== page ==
Materials and mechanical scientists are using machine learning to rapidly vet combinations of elements that could be used in next-generation environmental barrier coatings needed to protect vehicles traveling in the extreme conditions of aerospace and space environments. The project, led by researchers at Rensselaer Polytechnic Institute, is supported by the National Science Foundation.
Environmental barrier coatings, or EBCs, are used to seal parts in the engines and structural components of rockets, hypersonic jets, and other space-bound vehicles. The coatings protect parts from harsh operating conditions such as high temperatures, supersonic speeds, intense stress, and severe oxidation and corrosion. Rare earth silicates are the current choice for EBCs used to coat the silicon carbide-based ceramic matrix materials in state-of-the-art jet engines, but these materials are problematic, and subject to performance degradation.
As an alternative, the Rensselaer team proposes EBCs made from multicomponent rare earth phosphates instead of silicates.
“New concepts and innovations are required in order to design next-generation EBCs with transformative performance,” said Jie Lian, a professor in the Department of Mechanical, Aerospace, and Nuclear Engineering and the principal investigator of the grant. “The proposed multicomponent rare-earth phosphates offer unlimited possibilities in designing future EBCs and extending their performance.”
This $1.8 million NSF grant aims to revolutionize material design and support the methodology development by synergizing high-throughput computation – experimentation and machine learning for data-driven materials design and discovery. The researchers will use advanced computer algorithms to create combinations of elements in multiple configurations, determining the most favorable framework for the high-performance EBCs needed for aerospace and space transportation systems of the future.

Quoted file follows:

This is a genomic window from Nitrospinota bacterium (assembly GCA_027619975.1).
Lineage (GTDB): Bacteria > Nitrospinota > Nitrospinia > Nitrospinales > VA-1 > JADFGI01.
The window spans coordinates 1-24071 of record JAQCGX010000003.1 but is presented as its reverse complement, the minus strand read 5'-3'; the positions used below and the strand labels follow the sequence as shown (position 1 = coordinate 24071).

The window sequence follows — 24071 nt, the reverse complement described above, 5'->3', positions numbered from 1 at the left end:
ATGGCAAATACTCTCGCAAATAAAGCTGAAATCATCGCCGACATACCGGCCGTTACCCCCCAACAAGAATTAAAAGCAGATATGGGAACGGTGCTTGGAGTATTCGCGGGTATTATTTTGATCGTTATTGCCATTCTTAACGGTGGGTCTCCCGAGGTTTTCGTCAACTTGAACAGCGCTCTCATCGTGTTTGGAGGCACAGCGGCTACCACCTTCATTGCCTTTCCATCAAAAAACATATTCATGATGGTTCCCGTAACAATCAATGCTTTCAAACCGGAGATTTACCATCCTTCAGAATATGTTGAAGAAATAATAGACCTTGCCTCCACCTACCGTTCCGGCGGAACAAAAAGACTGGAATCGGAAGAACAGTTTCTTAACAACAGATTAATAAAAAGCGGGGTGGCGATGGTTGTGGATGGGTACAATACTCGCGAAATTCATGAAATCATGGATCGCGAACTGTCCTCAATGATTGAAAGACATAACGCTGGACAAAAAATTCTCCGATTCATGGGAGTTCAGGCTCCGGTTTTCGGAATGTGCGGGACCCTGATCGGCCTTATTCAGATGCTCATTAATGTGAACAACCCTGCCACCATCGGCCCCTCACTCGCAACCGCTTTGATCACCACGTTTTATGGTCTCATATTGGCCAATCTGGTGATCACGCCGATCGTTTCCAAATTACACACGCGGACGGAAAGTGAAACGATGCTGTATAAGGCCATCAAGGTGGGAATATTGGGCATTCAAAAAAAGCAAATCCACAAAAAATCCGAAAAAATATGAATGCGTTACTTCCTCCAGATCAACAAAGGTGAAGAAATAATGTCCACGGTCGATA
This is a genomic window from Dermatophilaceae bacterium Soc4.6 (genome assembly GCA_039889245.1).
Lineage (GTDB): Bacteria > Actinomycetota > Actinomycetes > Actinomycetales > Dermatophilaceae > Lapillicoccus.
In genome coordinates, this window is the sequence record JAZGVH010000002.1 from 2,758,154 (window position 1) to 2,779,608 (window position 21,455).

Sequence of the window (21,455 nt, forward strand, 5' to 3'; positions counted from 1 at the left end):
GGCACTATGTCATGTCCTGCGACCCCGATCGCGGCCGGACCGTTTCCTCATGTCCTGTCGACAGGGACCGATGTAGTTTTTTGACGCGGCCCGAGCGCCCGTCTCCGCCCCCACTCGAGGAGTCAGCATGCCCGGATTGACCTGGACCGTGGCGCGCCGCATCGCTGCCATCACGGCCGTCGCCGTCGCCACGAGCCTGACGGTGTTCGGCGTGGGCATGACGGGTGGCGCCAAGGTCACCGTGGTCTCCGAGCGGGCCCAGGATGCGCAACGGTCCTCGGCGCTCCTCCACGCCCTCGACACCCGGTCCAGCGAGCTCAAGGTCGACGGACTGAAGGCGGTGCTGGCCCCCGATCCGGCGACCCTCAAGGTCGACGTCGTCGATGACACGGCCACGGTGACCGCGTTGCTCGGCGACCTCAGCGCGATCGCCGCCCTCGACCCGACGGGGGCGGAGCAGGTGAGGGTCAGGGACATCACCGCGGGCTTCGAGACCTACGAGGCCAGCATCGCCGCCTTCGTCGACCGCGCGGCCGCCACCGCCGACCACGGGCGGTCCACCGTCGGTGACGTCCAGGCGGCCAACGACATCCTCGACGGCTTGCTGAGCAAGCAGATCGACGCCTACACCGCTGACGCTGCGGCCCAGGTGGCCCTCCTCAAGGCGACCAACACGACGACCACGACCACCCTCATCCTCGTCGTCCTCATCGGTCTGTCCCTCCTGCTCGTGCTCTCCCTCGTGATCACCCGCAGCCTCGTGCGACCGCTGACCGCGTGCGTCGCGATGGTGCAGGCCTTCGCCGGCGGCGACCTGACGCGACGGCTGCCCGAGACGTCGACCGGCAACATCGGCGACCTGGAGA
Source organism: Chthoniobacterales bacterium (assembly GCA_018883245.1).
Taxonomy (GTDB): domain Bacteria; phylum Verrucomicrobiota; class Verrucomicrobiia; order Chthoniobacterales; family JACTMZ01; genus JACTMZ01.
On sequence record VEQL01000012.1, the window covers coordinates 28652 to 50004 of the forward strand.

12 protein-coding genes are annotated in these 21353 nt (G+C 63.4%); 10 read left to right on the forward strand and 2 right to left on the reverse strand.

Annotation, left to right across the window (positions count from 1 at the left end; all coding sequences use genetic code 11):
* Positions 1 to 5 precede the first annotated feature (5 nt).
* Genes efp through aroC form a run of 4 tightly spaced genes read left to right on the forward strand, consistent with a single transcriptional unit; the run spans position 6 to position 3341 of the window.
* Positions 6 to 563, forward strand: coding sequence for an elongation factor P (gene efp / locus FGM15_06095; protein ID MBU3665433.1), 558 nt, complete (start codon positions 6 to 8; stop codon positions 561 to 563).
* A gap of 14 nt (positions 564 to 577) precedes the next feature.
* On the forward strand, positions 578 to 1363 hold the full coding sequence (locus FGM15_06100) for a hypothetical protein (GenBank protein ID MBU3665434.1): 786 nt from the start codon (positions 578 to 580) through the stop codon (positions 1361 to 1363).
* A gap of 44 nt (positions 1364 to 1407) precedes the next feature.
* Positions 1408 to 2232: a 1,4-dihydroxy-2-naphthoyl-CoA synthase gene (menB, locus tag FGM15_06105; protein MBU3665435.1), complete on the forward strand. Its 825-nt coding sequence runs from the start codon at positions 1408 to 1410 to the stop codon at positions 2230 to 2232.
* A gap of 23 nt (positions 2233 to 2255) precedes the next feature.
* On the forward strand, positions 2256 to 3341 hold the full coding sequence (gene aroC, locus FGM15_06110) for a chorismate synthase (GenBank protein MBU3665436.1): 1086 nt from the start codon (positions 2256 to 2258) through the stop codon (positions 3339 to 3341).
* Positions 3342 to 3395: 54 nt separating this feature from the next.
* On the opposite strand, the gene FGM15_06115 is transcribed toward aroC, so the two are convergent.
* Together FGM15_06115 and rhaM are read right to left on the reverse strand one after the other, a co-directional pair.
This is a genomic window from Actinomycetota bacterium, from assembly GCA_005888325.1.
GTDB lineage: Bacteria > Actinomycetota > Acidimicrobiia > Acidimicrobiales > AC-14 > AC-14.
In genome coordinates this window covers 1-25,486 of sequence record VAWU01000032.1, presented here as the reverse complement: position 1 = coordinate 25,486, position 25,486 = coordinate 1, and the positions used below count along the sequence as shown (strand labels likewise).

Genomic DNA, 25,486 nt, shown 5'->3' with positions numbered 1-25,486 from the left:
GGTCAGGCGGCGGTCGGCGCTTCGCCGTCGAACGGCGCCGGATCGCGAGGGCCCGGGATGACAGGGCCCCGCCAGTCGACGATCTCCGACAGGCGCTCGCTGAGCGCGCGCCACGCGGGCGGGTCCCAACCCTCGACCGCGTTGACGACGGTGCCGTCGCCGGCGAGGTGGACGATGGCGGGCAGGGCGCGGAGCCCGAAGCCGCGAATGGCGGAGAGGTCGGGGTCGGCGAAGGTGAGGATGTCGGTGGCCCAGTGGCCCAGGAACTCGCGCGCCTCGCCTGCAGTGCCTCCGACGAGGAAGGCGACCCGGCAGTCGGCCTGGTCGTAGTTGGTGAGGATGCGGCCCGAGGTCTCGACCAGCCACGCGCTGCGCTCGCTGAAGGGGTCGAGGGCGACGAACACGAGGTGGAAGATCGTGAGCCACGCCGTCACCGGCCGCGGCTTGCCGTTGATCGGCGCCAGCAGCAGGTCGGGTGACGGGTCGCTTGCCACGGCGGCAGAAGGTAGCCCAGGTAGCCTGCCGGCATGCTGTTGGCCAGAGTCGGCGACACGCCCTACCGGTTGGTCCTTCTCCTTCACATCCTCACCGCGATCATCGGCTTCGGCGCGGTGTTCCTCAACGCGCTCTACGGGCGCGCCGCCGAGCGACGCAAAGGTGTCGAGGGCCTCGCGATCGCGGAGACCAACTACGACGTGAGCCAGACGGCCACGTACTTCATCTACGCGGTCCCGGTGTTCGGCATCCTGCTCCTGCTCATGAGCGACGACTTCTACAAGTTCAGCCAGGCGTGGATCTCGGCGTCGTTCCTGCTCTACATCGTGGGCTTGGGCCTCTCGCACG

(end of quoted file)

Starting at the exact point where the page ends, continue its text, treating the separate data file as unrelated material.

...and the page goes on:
“The empirical trial-error approach is too expensive and soon becomes impractical for material discovery over a large design space,” said Liping Huang, a co-principal investigator and professor in the Department of Materials Science and Engineering. “We aim at a novel approach that couples physics-based modeling with machine learning to predict the optimal composition and microstructure of the next generation EBCs.”
Lian, an expert in experimentation and material behavior under extreme environments, and Huang, an expert in high-throughput atomic simulation, are joined in this four-year research project by Suvranu De, an expert in finite element analysis and director of the Center for Modeling, Simulation, and Imaging in Medicine (CeMSIM) at Rensselaer, and Lucy Zhang, an expert in machine learning and a professor in the Department of Mechanical, Aerospace, and Nuclear Engineering.
“Machine learning models trained on data generated from high-throughput multiscale simulations can speed up the design and optimization of the structure and performance of multicomponent rare earth phosphates as EBCs,” Zhang said.
The Rensselaer team will collaborate with researchers at the General Electric Global Research, a leading industry of EBCs.